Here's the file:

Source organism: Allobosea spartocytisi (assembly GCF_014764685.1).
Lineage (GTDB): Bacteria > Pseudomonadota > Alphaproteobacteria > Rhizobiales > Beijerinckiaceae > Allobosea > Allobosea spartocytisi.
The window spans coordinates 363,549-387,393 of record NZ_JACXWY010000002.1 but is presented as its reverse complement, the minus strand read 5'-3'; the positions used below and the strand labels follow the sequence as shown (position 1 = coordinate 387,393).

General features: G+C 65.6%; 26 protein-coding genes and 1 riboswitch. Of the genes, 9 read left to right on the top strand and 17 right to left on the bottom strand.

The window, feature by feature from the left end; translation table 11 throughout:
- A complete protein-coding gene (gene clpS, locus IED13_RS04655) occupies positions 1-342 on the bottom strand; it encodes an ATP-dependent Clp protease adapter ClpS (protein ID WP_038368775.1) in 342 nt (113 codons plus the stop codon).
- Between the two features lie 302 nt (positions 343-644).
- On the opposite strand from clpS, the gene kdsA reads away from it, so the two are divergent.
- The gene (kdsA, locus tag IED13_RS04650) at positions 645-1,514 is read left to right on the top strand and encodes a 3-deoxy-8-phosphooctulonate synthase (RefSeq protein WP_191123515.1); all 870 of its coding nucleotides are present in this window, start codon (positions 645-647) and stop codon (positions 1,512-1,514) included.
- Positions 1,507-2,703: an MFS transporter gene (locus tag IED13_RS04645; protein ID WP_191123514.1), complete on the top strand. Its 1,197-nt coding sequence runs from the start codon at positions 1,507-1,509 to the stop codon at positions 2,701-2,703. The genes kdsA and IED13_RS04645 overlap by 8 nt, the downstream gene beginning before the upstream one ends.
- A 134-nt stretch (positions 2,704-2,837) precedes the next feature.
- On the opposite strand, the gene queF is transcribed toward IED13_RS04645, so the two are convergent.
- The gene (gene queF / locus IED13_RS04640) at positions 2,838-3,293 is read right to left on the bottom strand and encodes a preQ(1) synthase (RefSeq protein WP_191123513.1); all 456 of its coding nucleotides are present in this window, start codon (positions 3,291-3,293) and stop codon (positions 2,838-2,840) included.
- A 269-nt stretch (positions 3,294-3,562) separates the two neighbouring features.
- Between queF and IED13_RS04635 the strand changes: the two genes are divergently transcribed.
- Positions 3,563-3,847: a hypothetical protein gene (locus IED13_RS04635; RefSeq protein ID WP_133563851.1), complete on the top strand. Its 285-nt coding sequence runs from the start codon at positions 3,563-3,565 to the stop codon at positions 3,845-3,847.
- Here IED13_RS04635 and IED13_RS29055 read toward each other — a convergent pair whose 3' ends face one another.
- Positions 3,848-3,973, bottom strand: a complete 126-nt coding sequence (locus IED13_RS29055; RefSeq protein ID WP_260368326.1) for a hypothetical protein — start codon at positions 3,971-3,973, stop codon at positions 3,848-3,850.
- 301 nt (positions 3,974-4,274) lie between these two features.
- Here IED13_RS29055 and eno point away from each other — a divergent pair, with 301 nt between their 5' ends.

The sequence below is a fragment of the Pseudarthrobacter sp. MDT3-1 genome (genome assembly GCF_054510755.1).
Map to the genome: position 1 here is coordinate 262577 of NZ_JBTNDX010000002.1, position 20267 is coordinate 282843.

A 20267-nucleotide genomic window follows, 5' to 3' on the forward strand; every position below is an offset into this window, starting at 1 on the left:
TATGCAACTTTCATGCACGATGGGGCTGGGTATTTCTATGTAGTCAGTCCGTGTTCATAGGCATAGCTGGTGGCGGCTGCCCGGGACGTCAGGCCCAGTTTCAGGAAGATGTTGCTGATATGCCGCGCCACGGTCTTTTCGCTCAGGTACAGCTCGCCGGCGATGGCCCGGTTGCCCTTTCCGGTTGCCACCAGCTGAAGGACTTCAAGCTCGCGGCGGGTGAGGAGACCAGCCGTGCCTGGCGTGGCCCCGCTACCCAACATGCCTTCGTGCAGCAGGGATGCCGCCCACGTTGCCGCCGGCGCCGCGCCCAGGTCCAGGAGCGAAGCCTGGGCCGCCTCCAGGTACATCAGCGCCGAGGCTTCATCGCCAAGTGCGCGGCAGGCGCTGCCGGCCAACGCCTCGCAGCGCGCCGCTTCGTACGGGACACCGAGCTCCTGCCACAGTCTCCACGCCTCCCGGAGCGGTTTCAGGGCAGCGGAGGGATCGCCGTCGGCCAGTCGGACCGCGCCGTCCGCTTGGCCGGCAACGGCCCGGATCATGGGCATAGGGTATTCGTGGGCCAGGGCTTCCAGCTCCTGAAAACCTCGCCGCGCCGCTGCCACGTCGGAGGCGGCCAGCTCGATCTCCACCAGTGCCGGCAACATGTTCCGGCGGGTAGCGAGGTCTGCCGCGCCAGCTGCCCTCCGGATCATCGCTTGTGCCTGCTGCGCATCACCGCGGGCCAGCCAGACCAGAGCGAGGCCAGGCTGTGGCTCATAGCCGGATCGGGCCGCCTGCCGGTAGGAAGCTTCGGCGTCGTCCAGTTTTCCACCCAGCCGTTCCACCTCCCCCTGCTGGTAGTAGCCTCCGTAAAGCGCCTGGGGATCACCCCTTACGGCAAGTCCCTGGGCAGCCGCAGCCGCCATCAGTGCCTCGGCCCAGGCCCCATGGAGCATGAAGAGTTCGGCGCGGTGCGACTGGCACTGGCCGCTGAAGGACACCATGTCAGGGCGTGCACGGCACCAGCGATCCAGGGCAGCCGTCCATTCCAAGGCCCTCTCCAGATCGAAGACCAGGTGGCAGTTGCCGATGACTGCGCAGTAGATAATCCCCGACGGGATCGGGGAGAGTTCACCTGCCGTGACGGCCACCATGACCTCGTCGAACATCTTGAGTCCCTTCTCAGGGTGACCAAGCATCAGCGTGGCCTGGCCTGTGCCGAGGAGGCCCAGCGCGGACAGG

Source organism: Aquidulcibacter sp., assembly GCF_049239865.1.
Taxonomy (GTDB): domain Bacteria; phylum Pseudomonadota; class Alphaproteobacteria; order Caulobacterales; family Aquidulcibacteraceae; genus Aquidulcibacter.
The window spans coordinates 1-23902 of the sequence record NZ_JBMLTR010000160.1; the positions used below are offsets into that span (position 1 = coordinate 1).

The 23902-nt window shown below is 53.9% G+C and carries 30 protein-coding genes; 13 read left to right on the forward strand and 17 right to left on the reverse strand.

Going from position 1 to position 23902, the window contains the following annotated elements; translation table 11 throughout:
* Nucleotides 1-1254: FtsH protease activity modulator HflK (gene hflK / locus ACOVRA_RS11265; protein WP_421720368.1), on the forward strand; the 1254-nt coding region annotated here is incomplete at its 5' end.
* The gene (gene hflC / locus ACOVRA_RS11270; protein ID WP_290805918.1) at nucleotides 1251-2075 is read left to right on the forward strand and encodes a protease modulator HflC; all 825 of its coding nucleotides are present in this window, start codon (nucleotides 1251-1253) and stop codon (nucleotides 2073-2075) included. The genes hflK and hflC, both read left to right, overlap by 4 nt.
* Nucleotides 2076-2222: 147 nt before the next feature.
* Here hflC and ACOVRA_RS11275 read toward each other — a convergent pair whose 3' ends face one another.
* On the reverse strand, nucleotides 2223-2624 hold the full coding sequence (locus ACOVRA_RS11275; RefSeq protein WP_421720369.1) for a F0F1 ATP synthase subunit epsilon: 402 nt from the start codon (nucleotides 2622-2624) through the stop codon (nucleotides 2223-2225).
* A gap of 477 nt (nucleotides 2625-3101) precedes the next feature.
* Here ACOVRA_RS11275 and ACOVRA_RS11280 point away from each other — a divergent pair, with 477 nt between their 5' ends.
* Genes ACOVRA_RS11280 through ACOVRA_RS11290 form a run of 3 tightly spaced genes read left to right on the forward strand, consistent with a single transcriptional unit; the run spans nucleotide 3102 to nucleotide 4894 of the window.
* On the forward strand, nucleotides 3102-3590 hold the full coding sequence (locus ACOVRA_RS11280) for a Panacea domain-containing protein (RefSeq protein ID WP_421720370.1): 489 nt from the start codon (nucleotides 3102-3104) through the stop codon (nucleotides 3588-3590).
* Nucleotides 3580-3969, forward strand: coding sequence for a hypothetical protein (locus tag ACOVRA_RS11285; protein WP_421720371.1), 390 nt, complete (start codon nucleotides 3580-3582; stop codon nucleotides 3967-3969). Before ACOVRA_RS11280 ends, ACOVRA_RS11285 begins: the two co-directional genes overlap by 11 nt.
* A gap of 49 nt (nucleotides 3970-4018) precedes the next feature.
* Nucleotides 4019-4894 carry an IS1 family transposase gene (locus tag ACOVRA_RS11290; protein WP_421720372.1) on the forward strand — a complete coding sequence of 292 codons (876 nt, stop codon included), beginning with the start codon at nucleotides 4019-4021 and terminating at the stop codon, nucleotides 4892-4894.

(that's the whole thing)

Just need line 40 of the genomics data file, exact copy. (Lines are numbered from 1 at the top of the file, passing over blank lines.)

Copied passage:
* A gap of 49 nt (nucleotides 3970-4018) precedes the next feature.